Places matter. They are pegs on which we hang our collective memories. Frequently, like a much-loved uncle or aunty, they are externally unremarkable. Their value lies in how they make us feel and what they bring out of us.
I think of the pretty ugly former red-brick National Library building or even the large flat field with, well, nothing, in front of what was once St Joseph’s Institution (SJI) where now squats the Singapore Management University.
Yet, the old National Library throws up fond memories. It was where many a young Singaporean studied when unable to at home, and where many a young romance blossomed, aided and abetted by the ramshackle hawker centre up front. I remember the Indian rojak stall and the sugar cane stall and the bees that buzzed around ceaselessly. Something that would not be permitted today.
The field in front of SJI was where I used to join in random football games that we played after wandering around the secondhand bookstores or the sport shops opposite it on Bras Basah Road on Saturdays.
Now, there was a life that has gone missing.
Time matters too. The mild-mannered saintly uncle was once a short-fused irascible mischievous young man. What we see depends on what we have stored in the recesses of our mind.
There was a simple undulating field of irregular shape in front of my childhood home. We played football, hockey or anything else we desired, notwithstanding the “No Ball Games” sign plastered in front which our wise parents allowed us to ignore with impunity. Trees were planted and we dribbled barefoot over protruding roots. Whatever grass was planted, regularly died. It must have looked ugly, what with bits of grass but mostly sand scattered around a few miserable plants.
I passed by the same space recently. It is resplendent with a lush manicured law and majestic mature trees. Instagrammable. Beautiful.
But, there are no children running, or kicking a ball or otherwise breathing life into it.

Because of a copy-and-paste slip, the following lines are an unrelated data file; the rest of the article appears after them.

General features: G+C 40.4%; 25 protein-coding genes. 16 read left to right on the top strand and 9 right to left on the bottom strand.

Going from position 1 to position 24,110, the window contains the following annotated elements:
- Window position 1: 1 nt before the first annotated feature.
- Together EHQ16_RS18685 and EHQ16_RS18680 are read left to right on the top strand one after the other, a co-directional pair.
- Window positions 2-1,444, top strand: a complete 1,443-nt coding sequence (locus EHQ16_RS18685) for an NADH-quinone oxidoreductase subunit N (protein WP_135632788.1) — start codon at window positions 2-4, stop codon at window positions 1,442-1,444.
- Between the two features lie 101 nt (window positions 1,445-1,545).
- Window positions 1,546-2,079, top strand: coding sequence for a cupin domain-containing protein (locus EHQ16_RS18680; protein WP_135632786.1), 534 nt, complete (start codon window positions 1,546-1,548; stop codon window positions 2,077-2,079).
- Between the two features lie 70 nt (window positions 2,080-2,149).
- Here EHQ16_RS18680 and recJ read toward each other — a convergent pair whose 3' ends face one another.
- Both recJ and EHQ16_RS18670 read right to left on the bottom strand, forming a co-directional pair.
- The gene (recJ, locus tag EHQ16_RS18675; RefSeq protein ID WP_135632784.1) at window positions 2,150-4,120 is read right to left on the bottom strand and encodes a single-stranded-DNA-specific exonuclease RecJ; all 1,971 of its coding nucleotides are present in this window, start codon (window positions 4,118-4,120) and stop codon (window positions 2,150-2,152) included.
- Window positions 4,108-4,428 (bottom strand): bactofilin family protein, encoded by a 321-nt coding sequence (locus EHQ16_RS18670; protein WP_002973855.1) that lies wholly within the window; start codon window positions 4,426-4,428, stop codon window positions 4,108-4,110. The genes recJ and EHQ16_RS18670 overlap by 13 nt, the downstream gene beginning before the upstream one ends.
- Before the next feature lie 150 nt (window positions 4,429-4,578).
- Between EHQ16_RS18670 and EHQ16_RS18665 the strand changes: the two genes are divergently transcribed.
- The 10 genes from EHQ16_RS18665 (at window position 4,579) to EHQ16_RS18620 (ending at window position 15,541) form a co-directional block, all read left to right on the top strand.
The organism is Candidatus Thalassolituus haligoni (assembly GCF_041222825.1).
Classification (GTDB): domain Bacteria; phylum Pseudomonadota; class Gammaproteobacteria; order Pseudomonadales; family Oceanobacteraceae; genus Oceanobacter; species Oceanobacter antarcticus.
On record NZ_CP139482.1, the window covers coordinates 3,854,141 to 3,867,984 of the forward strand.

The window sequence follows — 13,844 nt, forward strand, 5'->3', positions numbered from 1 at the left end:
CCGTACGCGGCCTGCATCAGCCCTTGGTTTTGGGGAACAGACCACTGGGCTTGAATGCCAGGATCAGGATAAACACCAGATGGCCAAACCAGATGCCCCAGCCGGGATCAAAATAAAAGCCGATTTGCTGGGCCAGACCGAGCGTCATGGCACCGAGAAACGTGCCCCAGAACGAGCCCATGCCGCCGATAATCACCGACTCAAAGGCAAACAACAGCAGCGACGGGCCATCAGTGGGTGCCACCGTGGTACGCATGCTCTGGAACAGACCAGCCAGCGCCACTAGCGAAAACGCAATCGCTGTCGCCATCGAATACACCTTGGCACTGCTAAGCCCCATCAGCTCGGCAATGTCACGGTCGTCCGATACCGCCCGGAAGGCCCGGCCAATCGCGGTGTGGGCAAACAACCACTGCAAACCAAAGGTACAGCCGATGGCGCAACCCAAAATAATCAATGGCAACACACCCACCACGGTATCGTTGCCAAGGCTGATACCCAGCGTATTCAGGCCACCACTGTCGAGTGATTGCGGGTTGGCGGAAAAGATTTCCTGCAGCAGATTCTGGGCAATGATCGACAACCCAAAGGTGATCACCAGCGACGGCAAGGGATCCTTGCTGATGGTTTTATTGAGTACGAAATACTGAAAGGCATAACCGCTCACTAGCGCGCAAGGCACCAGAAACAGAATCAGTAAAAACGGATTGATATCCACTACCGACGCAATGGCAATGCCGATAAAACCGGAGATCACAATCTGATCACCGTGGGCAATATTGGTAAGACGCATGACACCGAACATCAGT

An advance to some, regression to others.
I just saw a documentary on the Capitol Theatre as part of HeritageFest 2002 (on till 29 May), and it is no different. I was young when cinemas were large and televisions small and it was one of the larger and swankier cinemas. One dollar bought you a seat at the front. Two dollars got you one at the back, and three dollars got you a circle seat upstairs. The Capitol’s sole distinctiveness to me then, was that the circle seats were on such a sharp incline I didn’t lose clear sight of the screen if a tall chap sat in front of me. I was then oblivious of its rich history.
This documentary provides that — a glimpse into its glamorous age. The owner was a Namazie of Persian origin who came here from India. He built it to make it the best in this part of the world. He succeeded and Hollywood celebrities of the time, such as Charlie Chaplin passed by. It was eventually sold to Shaw Organisation who used it as the opportunity to screen its own films while also starting local film studios for Malays films.
The gymnastics of my mind drew me to Bashir Ahmad Mallal who came here from Domel in what was then West Pakistan. He joined the law firm of Battenburg & Silva as a clerk. He soon realised that there were no local law reports. So, in 1932, as a self-taught law scholar, he started the Malayan Law Journal, which reported law cases in Singapore, Malaysia and Brunei.
The Malayan Law Journal was not just a law reporter. It also reported on notable events in the legal fraternity. It listed the names of law graduates from the University of Singapore and later, the National University of Singapore. It recorded appointments and deaths of lawyers and judges. It included articles and snippets, including a memorable series by David Marshall of personal accounts of his own legal cases.
The Malayan Law Journal continued to be our only local repository of law reports, and was owned by the Mallal family until it was sold to Butterworths. The Singapore section was later hived off to the Singapore Academy of Law and published as the Singapore Law Reports from 1992. The early Singapore law reports from 1932 to 1992 were subsequently reissued as back issues.
And here’s the link. MJ Namazie and NA Mallal joined forces and started the law firm of Mallal & Namazie in 1933, one of our older local firms. I remember a Mr Namazie senior in the firm whom I appeared before periodically in the mid-1980s to get affidavits affirmed. He was then the most senior member of the Singapore bar, having been called in 1931.
The Capitol still stands, but in a form quite different from its origins. The portion of the beating heart of the Singapore component of the Malayan Law Journal lives on in the Singapore Law Reports. Mallal & Namazie still operates, and with a Namazie at the helm.
As I finish this piece, we are celebrating Mother’s Day. And late last night, a good friend’s mother breathed her last.
Everything changes and everything stays the same in memoriam.